We know that inflammation is a natural response to foreign invaders in the body, and we also know that chronic inflammation can cause a host of problems. What has not been fully examined is how inflammation in a pregnant woman affects her child after it’s born.
That’s what new research published in the Journal of the American Academy of Child & Adolescent Psychiatry in December 2023 sought to find out, and the findings show that “maternal inflammation risk factors may be associated with dysregulation in children,” according a press release from the Environmental influences on Child Health Outcomes (ECHO) Program at the National Institutes of Health, which funded the study.
In a nutshell, the study authors concluded that inflammation during pregnancy can lead to behavioral and emotional issues in children. That makes it vitally important for pregnant women to control inflammation by following a healthy pregnancy diet and taking the proper prenatal vitamins, among other ways to stay in the best shape for both the mother and child.
Study: Maternal Inflammation and Children’s Health
As noted, the ECHO Program embarked on this cohort study, taking a look at “perinatal factors known to be related to maternal and neonatal inflammation.” The researchers did this by looking at 18 other cohorts “that had both Child Behavior Checklist (CBCL) data on children (6-18 years) and information on perinatal exposures including maternal prenatal infections was used.”
What did they find? About 13.4 percent of the 4,595 children in the cohort met the criteria for having a dysregulation profile. In other words, those children were dealing with behavioral and emotional issues that could be associated with maternal inflammation. Boys were also affected more than girls.
In addition, 35 percent of youths with CBCL-DP had mothers with prenatal infections leading up to birth, while just 28 percent of the children without CBCL-DP had mothers with prenatal infections.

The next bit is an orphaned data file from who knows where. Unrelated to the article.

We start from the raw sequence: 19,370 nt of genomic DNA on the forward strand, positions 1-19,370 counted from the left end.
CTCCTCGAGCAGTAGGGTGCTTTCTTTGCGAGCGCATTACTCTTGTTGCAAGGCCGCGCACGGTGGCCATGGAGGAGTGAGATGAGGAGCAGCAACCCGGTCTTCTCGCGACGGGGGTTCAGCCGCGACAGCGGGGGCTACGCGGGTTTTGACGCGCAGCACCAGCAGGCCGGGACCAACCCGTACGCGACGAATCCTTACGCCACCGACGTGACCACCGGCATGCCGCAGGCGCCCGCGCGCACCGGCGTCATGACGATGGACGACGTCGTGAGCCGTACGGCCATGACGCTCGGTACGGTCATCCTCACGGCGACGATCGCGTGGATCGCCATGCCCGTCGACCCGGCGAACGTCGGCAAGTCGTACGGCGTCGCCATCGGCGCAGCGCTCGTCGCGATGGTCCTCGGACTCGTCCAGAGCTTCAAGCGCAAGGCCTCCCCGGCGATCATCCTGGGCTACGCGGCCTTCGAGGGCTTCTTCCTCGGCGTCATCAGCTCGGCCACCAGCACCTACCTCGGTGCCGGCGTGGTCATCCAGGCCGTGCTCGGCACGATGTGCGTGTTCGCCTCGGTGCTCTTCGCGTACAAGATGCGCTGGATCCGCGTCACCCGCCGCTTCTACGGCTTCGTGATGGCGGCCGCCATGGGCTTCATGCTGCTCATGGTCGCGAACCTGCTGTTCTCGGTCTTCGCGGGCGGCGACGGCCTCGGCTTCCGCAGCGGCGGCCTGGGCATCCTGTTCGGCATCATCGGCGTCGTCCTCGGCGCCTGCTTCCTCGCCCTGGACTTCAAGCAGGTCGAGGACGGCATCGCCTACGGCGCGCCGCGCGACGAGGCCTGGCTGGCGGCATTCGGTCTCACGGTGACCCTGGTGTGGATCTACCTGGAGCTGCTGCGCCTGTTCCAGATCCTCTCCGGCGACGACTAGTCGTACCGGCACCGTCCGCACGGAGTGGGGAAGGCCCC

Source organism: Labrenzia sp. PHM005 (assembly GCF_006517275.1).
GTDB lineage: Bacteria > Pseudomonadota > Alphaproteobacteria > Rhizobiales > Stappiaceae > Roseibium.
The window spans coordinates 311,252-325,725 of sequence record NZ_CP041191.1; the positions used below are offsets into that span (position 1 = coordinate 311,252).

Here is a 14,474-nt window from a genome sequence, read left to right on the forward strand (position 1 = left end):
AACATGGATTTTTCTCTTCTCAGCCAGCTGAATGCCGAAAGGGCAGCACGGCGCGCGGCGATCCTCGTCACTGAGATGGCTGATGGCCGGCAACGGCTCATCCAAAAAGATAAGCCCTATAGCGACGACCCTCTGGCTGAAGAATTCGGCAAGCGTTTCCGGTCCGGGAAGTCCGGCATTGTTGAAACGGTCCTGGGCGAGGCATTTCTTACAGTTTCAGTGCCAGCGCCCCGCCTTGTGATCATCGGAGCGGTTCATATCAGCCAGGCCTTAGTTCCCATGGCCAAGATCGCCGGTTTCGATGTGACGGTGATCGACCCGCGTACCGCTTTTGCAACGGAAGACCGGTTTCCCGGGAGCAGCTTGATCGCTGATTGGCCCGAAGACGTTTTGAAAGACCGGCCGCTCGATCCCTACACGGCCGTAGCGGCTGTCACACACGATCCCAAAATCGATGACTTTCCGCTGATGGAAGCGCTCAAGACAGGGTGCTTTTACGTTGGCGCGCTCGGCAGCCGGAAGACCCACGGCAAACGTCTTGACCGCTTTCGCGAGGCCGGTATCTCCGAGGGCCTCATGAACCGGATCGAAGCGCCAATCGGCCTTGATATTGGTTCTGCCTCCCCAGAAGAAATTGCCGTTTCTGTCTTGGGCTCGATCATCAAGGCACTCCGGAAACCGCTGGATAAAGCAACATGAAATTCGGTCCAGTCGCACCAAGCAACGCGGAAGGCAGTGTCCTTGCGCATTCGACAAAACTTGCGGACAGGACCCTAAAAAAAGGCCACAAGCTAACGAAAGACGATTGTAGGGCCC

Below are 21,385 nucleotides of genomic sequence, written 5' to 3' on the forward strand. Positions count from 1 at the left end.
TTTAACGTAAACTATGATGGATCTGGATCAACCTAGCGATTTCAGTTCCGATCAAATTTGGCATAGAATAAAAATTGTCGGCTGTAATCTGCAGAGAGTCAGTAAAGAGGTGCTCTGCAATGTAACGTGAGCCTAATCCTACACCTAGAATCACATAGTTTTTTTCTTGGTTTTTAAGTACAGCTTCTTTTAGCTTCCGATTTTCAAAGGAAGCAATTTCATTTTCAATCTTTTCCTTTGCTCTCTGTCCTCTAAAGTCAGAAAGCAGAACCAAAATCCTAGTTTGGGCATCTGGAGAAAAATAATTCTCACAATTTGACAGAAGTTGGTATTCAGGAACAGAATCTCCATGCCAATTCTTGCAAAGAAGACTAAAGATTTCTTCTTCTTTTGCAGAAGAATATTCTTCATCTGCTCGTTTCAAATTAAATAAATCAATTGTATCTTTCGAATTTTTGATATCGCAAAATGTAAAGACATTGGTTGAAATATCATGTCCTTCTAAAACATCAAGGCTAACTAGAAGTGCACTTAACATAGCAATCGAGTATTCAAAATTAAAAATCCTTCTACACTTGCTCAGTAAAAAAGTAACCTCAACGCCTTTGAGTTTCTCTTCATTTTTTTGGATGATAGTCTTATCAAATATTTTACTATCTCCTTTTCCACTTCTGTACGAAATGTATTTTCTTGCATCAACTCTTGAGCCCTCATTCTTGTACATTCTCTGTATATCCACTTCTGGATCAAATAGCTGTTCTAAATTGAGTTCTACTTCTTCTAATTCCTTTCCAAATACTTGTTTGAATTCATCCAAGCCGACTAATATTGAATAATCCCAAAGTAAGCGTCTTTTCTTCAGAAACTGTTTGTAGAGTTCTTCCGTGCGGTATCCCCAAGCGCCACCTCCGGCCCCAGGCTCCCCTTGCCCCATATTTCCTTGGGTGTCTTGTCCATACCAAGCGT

After analyzing all the data, ECHO found that the following maternal inflammation risk factors were associated with behavioral and emotional dysregulation in children:
- having a first-degree relative with a psychiatric disorder
- being born to a mother with lower educational attainment, who was obese, had any prenatal infection and/or who smoked tobacco during pregnancy
“Addressing factors and treating conditions associated with behavior challenges may help improve outcomes for these children,” said Jean Frazier, M.D., of the University of Massachusetts Chan Medical School and a leader of the study said in the press release.
Keys to a Healthy Pregnancy
This news emphasizes just how important a mother’s health is to her children. Here are some more tips to combat inflammation while pregnant and to have a healthy pregnancy:
- Eat a balanced diet during pregnancy consisting of high-quality protein, healthy fats and complex carbohydrates.
- Don’t go overboard on extra calorie intake, and keep empty calories to a minimum.
- Eat a colorful plate full of fruits and vegetables.
- Stay hydrated.
- Eat organic free-range eggs, wild-caught salmon, organ meats, nuts and seeds, yogurt and kefir, beans, lentils, and grains.
- Take prenatal vitamins like iron, folate, calcium, vitamin D, choline, DHA and probiotics.
- Avoid deli meat, raw or smoked seafood, rare meat, high-mercury fish, raw eggs, caffeine, and alcohol.
- Exercise with pregnancy workouts, such as walking, running, weight training, swimming, yoga, cycling, and exercises like squats, pelvic tilts, bent-over dumbbell rows, standing side bends an dumbbell curls.
Once the baby is born, it’s also important to take the best postnatal vitamins, such as iron, calcium, vitamin D, choline and DHA, and make sure you feed your children a healthy diet as well.